The election will be the first in the political transitions under way in the Middle East and north Africa. Campaign events organized by Nahda begin with a prayer and have a buzz lacking at other parties’ rallies. In a community hall in Hay Taddaamun, a working-class Tunis suburb, women outnumbered men in the audience. Party flags and bandanas with Nahda slogans were distributed to children, while party members performed comic sketches mocking the former regime.
The party, decimated in the 1990s by Zine al Abidine Ben Ali, the former president who posed as the defender of secularism, has regrouped since the regime was ousted in January.
Opinion polls suggest it could emerge as the biggest party in the elections, although it is still likely to be well short of a majority. Its rapid re-emergence has alarmed secular sections of society and sent liberal parties scrambling for ways to compete with the Islamist message in an effort to win over elusive younger voters. Its influence is also apparent in the pledge from many parties to “defend Tunisia’s Arab and Islamic identity”.
Nahda has been keen to show that it does not discriminate against women who choose not to wear the veil, in a country where women have historically enjoyed more rights than elsewhere in the Arab world. It has persuaded an unveiled trade unionist, Souad Abderrahim, to lead its candidates in one of the Tunis constituencies.
Its campaign leaflet also includes a pledge to defend women’s right to dress as they please, which works both ways. Many of its hijab-wearing supporters say they are enjoying a freedom denied under the former regime, when wearing a headscarf could mean exclusion from employment.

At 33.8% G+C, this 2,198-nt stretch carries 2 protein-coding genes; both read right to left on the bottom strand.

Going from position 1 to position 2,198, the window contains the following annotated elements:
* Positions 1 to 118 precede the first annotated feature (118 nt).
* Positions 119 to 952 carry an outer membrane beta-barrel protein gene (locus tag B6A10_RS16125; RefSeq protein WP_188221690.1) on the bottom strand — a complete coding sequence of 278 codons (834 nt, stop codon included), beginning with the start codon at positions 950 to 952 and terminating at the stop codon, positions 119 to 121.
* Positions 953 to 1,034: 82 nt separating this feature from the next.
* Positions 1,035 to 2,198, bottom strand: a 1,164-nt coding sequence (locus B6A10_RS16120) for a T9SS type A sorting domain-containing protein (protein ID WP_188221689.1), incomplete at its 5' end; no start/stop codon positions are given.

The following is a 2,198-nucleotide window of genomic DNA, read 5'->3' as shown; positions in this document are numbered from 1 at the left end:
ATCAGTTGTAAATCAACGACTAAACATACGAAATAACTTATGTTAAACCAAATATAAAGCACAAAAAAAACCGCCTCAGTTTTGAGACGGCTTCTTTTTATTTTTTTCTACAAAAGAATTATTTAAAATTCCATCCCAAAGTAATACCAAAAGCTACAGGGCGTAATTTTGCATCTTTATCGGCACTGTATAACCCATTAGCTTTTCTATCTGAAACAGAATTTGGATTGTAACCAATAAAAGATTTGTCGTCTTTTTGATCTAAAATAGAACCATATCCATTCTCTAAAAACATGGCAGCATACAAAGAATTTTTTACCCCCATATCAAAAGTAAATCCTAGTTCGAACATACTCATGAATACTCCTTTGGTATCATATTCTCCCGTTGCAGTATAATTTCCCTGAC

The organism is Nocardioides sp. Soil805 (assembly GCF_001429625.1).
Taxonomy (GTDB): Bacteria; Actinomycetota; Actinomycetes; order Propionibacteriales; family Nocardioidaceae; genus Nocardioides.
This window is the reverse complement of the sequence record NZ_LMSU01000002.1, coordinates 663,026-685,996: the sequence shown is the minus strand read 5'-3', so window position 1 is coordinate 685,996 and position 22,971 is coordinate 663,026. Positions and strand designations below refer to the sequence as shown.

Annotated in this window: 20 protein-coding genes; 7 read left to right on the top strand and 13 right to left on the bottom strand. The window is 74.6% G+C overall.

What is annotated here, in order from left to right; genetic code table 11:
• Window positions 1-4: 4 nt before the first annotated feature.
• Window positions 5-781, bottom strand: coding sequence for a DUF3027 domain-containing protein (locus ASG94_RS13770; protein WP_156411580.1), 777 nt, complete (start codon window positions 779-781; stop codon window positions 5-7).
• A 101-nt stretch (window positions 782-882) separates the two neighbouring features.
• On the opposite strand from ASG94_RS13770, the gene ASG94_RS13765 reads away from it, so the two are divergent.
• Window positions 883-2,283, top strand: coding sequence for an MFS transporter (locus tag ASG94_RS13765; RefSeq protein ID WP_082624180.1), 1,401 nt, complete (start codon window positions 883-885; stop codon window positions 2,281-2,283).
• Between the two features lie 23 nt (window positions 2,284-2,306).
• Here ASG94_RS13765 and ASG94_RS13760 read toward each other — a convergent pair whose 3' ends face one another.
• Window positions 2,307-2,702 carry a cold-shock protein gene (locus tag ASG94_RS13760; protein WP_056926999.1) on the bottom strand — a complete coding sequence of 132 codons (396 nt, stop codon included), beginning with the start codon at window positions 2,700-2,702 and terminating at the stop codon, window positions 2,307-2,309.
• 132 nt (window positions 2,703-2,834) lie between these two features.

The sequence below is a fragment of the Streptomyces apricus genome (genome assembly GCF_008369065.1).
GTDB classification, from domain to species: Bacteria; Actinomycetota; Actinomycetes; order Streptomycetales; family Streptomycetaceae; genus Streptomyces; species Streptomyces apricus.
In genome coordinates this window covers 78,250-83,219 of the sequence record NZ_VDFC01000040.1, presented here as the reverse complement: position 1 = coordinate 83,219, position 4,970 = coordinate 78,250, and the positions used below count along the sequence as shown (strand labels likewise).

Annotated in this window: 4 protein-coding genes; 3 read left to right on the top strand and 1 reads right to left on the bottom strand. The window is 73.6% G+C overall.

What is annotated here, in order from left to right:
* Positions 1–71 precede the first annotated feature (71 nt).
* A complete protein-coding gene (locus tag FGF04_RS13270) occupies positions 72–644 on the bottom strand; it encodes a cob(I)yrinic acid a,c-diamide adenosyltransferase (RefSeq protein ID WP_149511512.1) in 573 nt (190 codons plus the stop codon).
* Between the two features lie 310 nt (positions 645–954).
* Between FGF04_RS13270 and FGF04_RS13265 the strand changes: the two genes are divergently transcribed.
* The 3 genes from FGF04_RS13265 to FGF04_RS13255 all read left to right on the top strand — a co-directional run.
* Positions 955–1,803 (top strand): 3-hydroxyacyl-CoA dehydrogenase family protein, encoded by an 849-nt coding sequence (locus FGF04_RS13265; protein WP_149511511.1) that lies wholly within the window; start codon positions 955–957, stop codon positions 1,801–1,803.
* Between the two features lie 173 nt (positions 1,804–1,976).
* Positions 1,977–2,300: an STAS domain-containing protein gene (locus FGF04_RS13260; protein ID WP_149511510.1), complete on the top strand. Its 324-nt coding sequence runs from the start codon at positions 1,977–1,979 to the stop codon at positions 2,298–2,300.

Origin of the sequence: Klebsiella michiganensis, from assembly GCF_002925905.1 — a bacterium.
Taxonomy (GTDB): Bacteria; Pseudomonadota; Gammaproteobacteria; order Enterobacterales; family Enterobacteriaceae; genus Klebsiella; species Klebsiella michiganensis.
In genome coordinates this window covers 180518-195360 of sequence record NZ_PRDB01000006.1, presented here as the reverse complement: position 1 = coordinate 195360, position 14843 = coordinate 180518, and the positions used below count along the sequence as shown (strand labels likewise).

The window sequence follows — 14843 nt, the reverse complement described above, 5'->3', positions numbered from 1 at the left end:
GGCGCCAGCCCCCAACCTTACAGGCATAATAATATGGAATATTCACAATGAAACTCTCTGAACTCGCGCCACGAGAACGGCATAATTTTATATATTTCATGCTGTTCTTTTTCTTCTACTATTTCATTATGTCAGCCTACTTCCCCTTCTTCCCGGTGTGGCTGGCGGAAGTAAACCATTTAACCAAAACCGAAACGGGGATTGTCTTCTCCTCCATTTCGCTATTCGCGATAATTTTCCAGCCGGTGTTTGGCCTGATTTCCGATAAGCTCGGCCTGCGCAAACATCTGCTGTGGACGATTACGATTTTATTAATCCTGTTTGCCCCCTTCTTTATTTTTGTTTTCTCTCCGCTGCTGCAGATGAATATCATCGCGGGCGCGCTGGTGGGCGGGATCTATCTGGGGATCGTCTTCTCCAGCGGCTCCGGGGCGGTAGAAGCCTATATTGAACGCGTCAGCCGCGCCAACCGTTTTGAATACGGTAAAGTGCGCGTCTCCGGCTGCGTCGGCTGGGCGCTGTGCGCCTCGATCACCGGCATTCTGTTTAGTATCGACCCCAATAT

Nahda is not without critics. Since the fall of the regime, scores of political parties have sprung up, but only a handful — some of them old, such as Ettakatol or the centrist Democratic Progressive party, and some new, such as the middle-class technocrats of Afek Tounes — are being taken seriously. Controversially, several newly created parties are seeking to attract former ruling RCD party members, and these are emerging as the harshest critics of Nahda.
Tensions between Islamists and liberals took a violent turn over the weekend after clashes between police and protesters angry at the continued ban on the wearing of the niqab, the full face veil, at universities. Other protests broke out against a television channel’s airing of “Persepolis,” a film based on an Iranian novel about growing up under Muslim rule, which Islamists see as denigrating to Islam. Nahda condemned the protest.
Despite the apparent popularity of Nahda, however, polls suggest that up to 44 percent of the electorate remains undecided. This is a possible reflection of the frustrations of Tunisians, particularly the youth who led the revolution, at the lack of improvement in their daily lives. Many people say they are disenchanted with political parties. This could benefit the 587 independent candidates seeking election to the 217-seat assembly.
Still, when the centrist Progressive Democratic party and a smaller newcomer, the Free Democratic Union, bused in young men from the provinces for rallies at Tunis’s Qubba stadium, some members of the audience were happy to tell reporters outside the stadium that their loyalties in fact lay with Nahda.
“I want Nahda to do the impossible, to try the maximum, to provide jobs,” one young man from Kasserine said emphatically.
The Financial Times